Of particular relevance to marketers, brand managers and businesses is the finding that not only can the addition of a couple of words serve to increase a messenger’s likability and credibility, they can also spillover into greater positivity for particular brand attributes and even increase consumers’ willingness to pay more.
In another study participants were directed to read a description of a luxury brand watch that included a customer review based on real reviews posted on Amazon.com. The review included a balance of positive information about the watch (e.g., the color and finish are perfect) and negative information (e.g., the band can sometimes pinch and rub). For half the study participants the negative information was preceded by the words “I don’t want to be mean, but…” whereas for the other half it was not. Afterwards all the participants completed Aaker’s Brand Personality Scale (a measure of brand traits such as sincerity, excitement, competence, sophistication, and ruggedness). They were also asked how much they would be willing to pay for the watch.
The results showed that including the disprefered marker had a significant influence on consumers’ perception of the sincerity of the brand. But most impressive of all was the impact of including the phrase “I don’t want to be mean, but…,” on how much participants were willing to pay. Those who read the review that included the disprefered marker were willing to pay an average of $135.58 for the watch compared to just $94.67 without it. That’s a pretty big difference for the small act of simply presenting a negative in a polite way!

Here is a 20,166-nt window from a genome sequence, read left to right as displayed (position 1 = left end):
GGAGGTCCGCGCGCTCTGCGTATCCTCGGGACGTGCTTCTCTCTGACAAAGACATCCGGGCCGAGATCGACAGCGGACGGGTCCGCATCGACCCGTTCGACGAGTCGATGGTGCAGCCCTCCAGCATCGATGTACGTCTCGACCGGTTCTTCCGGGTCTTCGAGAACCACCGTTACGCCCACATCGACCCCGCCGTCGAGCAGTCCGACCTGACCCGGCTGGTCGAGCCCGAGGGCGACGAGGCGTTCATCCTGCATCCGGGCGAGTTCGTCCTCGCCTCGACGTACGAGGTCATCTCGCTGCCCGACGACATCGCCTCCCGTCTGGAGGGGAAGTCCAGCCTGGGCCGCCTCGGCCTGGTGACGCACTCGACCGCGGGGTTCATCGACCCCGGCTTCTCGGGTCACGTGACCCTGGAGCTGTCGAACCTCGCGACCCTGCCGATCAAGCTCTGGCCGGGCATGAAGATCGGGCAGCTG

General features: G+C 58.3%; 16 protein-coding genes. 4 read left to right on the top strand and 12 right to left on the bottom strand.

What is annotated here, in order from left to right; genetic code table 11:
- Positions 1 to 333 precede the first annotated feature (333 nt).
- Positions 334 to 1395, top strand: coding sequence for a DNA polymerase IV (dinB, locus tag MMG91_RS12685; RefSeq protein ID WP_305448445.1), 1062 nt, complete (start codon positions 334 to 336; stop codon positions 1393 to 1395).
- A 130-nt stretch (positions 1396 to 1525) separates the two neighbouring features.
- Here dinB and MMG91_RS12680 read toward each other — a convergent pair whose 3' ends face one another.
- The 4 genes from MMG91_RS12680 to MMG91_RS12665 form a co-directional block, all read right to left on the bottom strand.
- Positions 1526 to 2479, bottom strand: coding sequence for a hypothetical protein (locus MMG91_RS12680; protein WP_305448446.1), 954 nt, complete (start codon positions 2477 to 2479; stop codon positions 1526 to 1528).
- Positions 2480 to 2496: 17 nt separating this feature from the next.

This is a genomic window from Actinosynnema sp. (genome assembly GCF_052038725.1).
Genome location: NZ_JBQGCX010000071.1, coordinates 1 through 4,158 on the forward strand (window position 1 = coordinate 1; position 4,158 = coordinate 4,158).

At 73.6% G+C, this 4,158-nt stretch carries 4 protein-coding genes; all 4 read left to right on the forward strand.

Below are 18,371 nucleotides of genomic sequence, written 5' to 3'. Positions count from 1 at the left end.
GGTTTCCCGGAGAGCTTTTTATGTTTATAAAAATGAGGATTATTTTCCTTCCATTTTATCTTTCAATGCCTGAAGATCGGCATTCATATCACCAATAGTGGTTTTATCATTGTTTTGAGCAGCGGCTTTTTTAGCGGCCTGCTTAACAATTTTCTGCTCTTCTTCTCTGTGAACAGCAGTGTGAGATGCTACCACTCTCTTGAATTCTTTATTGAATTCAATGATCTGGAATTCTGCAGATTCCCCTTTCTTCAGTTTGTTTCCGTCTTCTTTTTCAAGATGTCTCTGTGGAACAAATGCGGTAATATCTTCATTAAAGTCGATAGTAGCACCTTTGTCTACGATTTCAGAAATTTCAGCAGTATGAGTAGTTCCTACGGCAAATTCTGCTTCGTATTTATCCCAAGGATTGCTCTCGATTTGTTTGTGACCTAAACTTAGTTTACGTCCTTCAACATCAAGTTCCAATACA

In fact the researchers go on to suggest that businesses that rely on online reviews to attract and market their goods and services should actively consider ways to attract a polite customer base due to the great benefits that polite customers who engage in word of mouth communication can bring. One wonders if a brand could go even further by actively encouraging customers to post both the positive and negative aspects of their experience. At first glance soliciting both the positives and negatives in a review might seem self-defeating, but given that many people will naturally use disprefered markers to soften the negatives they do report this approach might serve to enhance reputation and sales further, rather than scupper them.
And from the perspective of the alleged 70% of us who do read reviews before making purchasing decisions, such a strategy could prove a pleasant alternative to the more common one that companies will often adopt—namely attempting to drown any negative reviews in a sea of gushing (and possibly manufactured) positive ones.
I’m sure our audience of overwhelmingly polite INSIDE INFLUENCE readers will have opinions of their own which they should post below – both positive and negative.
Hamilton, R., Vohs, K. & Mcgill, A. (2014). We’ll be honest; this won’t be the best article you’ll ever read: The use of Disprefered Markers in Word-of-Mouth Communication.
Journal of Consumer Research – (In Press) DOI 10.1086/675926